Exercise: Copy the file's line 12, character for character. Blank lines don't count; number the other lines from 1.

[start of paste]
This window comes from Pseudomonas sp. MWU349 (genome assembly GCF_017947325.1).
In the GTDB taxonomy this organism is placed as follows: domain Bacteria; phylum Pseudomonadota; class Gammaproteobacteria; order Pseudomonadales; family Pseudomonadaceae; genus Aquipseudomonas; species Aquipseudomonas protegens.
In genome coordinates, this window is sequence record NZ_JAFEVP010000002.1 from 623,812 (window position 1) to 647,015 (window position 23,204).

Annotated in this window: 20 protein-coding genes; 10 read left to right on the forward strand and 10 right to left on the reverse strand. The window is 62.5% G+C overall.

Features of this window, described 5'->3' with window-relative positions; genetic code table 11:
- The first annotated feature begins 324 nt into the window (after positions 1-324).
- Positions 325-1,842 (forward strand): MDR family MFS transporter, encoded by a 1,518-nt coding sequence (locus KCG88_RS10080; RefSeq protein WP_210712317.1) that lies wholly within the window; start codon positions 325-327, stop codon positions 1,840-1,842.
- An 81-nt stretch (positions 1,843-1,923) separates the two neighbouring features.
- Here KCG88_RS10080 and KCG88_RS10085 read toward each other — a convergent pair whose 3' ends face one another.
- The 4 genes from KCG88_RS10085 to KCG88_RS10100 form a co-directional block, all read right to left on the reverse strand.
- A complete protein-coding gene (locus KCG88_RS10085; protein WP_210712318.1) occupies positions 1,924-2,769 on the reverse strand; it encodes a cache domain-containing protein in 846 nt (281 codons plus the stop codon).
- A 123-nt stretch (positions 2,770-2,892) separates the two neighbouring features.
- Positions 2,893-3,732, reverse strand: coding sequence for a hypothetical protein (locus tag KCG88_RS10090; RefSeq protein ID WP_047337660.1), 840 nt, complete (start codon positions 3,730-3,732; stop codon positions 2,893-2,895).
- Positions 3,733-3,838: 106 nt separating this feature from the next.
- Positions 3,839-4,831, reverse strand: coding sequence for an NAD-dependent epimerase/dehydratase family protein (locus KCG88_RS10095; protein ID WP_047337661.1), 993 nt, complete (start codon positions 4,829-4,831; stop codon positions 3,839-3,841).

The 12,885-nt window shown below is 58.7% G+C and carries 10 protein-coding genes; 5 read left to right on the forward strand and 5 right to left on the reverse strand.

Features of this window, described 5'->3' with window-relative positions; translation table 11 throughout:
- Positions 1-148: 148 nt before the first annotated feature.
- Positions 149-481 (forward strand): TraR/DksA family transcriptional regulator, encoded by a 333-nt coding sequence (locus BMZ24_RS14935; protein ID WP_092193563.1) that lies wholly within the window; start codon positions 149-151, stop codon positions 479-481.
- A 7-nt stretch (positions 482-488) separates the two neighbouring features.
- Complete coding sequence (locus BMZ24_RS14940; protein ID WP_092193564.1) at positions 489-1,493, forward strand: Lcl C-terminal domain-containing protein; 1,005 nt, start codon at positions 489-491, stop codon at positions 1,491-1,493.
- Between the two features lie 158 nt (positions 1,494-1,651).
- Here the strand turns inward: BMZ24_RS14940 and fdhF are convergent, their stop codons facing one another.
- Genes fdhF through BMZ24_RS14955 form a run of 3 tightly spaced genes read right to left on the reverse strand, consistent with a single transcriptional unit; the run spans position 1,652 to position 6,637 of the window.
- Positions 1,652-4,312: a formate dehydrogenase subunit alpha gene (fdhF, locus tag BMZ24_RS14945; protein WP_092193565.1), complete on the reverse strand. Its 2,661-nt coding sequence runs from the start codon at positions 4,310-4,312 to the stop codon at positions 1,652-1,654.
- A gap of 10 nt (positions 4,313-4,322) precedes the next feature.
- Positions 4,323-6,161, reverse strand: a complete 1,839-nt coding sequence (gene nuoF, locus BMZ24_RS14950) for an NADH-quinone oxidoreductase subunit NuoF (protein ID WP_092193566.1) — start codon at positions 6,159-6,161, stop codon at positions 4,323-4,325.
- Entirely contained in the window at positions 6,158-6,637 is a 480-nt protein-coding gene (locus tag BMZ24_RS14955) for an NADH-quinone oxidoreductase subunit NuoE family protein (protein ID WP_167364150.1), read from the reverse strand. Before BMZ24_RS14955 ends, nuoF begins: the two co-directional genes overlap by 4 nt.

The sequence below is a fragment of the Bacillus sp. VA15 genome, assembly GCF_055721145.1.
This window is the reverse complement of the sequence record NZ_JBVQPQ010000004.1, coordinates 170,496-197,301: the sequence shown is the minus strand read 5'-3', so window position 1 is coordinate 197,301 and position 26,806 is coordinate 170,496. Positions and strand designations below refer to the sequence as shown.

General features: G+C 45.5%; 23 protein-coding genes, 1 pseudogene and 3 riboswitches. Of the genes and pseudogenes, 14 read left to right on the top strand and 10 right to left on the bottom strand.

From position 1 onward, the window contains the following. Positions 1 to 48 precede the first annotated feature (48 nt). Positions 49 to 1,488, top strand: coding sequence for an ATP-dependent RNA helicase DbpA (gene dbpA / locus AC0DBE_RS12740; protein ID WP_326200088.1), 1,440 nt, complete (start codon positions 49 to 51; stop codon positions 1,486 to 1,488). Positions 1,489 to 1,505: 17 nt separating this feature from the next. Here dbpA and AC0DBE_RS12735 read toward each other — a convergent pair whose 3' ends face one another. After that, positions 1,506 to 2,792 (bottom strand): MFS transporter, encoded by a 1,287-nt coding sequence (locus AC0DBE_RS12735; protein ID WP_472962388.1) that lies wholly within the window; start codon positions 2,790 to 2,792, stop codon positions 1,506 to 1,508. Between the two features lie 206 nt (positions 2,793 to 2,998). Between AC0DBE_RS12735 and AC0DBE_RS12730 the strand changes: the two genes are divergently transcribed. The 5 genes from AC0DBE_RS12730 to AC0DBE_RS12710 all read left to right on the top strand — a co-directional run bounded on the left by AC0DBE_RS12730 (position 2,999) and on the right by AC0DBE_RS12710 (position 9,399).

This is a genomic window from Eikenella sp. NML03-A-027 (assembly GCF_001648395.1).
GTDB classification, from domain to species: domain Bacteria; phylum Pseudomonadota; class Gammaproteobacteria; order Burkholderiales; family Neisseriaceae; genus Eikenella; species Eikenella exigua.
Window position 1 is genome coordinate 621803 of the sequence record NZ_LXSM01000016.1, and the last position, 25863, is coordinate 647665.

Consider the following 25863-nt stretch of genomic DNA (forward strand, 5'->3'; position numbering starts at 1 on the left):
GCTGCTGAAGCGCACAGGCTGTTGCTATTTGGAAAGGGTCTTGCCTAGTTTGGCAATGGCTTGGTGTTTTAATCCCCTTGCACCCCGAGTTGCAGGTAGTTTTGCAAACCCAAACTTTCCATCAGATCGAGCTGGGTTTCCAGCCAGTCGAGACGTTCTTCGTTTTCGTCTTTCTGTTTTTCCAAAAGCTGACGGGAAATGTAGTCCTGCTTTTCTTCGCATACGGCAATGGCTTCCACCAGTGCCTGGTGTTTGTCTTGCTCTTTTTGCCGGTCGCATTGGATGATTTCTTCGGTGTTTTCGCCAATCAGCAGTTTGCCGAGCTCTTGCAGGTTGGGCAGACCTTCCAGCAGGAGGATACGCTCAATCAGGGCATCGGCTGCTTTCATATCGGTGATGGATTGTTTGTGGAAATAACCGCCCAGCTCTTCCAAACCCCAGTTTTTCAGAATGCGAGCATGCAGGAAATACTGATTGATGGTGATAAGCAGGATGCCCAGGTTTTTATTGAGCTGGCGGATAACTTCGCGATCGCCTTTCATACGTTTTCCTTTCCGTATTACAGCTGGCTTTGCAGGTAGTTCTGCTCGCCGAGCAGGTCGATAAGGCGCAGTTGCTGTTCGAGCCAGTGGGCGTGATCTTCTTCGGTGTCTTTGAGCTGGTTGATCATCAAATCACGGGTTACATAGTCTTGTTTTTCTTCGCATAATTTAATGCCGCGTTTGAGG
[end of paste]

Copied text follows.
- A 123-nt stretch (positions 2,770-2,892) separates the two neighbouring features.